The influence of experimental confederate peers on children's food intake: A systematic review and meta-analysis

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Sharps, Maxine, Coulthard, Helen, Salvy, S.J., Ryan, Sean and Fallon, Vicky 2021. The influence of experimental confederate peers on children's food intake: A systematic review and meta-analysis. Elsevier. https://doi.org/10.1016/j.appet.2021.105863
AuthorsSharps, Maxine, Coulthard, Helen, Salvy, S.J., Ryan, Sean and Fallon, Vicky
Abstract

Confederates influence eating behaviour. Systematic reviews and meta-analyses have been conducted on this topic, however, the majority have examined adults, or a combination of adults and children, therefore, an up-to-date meta-analysis is needed to examine the impact of confederate peers on children's food intake. We systematically reviewed and meta-analysed the influence of confederate peers on children's food intake in research using present and remote-confederates. Six publications summarising findings from seven studies were included in this review. One publication was excluded from the meta-analysis because it was not possible to extract the required data. The meta-analysis showed that children were influenced by confederate peers; eating more when exposed to a high-intake compared to a no or low-intake confederate. Larger effects were observed when children were exposed to a remote-than a present-confederate, and for studies using healthy snacks compared to high fat high sugar (HFHS) snacks. No difference in effect size was observed when children were exposed to a high-vs. low-intake confederate compared to a high-vs. no-intake confederate. In the narrative synthesis, confederate intake influenced children's eating behaviour 24-h later, and possible moderators and a potential mechanism underlying the influence of confederates were identified. Caution is needed when interpreting the results, as the sub-groups were not compared statistically due to high heterogeneity, and a small number of studies were included in this review. Furthermore, all studies using the present-confederate design examined HFHS snack intake, therefore, it is unclear whether observed differences in effect sizes between present- and remote-confederates may be due to confederate or food type. Research is needed to further examine the influence of confederate peers on children's food intake and to examine mechanisms and moderators.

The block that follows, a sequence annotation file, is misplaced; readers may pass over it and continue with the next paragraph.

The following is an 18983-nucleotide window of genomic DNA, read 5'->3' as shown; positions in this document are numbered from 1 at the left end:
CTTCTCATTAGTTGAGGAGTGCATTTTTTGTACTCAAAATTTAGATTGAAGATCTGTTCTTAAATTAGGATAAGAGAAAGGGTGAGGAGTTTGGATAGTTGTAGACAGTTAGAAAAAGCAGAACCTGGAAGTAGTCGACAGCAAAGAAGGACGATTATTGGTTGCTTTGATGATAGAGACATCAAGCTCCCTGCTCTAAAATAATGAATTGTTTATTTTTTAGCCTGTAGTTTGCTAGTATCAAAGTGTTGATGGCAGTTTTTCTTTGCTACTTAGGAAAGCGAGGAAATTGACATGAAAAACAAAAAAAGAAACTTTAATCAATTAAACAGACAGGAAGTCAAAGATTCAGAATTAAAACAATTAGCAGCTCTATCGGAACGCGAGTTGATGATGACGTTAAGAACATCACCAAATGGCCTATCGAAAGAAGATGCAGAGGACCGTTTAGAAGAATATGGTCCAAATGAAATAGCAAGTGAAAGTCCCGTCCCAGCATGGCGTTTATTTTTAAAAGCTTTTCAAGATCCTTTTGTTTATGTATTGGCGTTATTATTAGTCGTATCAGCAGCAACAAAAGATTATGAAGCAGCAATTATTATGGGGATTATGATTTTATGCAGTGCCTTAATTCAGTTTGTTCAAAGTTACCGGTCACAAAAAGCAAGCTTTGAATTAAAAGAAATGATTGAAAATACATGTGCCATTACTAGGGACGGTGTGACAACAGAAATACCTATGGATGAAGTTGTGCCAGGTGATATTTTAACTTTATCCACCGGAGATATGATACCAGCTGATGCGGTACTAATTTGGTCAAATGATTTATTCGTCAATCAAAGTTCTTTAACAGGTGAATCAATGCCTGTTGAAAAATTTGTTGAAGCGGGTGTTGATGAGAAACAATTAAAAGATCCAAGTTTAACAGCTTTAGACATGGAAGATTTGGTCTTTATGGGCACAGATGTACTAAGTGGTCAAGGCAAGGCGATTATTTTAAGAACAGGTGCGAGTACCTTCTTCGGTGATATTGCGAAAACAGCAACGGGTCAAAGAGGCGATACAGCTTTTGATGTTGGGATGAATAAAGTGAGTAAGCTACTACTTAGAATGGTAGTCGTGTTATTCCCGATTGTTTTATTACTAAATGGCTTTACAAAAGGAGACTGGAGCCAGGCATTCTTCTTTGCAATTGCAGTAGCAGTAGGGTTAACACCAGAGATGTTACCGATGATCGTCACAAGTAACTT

KeywordsFood intake; Experimental confederates; Children's food intake; Eating behaviour; Social influence
Year2021
PublisherElsevier
ISSN01956663
Digital Object Identifier (DOI)https://doi.org/10.1016/j.appet.2021.105863
Web address (URL)https://www.sciencedirect.com/science/article/pii/S0195666321007704
http://hdl.handle.net/10545/626220
hdl:10545/626220
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Publication dates15 Dec 2021
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Deposited21 Jan 2022, 11:46
Accepted10 Dec 2021
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© 2021 Elsevier Ltd. All rights reserved.

JournalAppetite
Journal citation169, p. 105863
ContributorsDe Montfort University, Cedars-Sinai Medical Center, Los Angeles, California, USA, University of Derby and University of Liverpool
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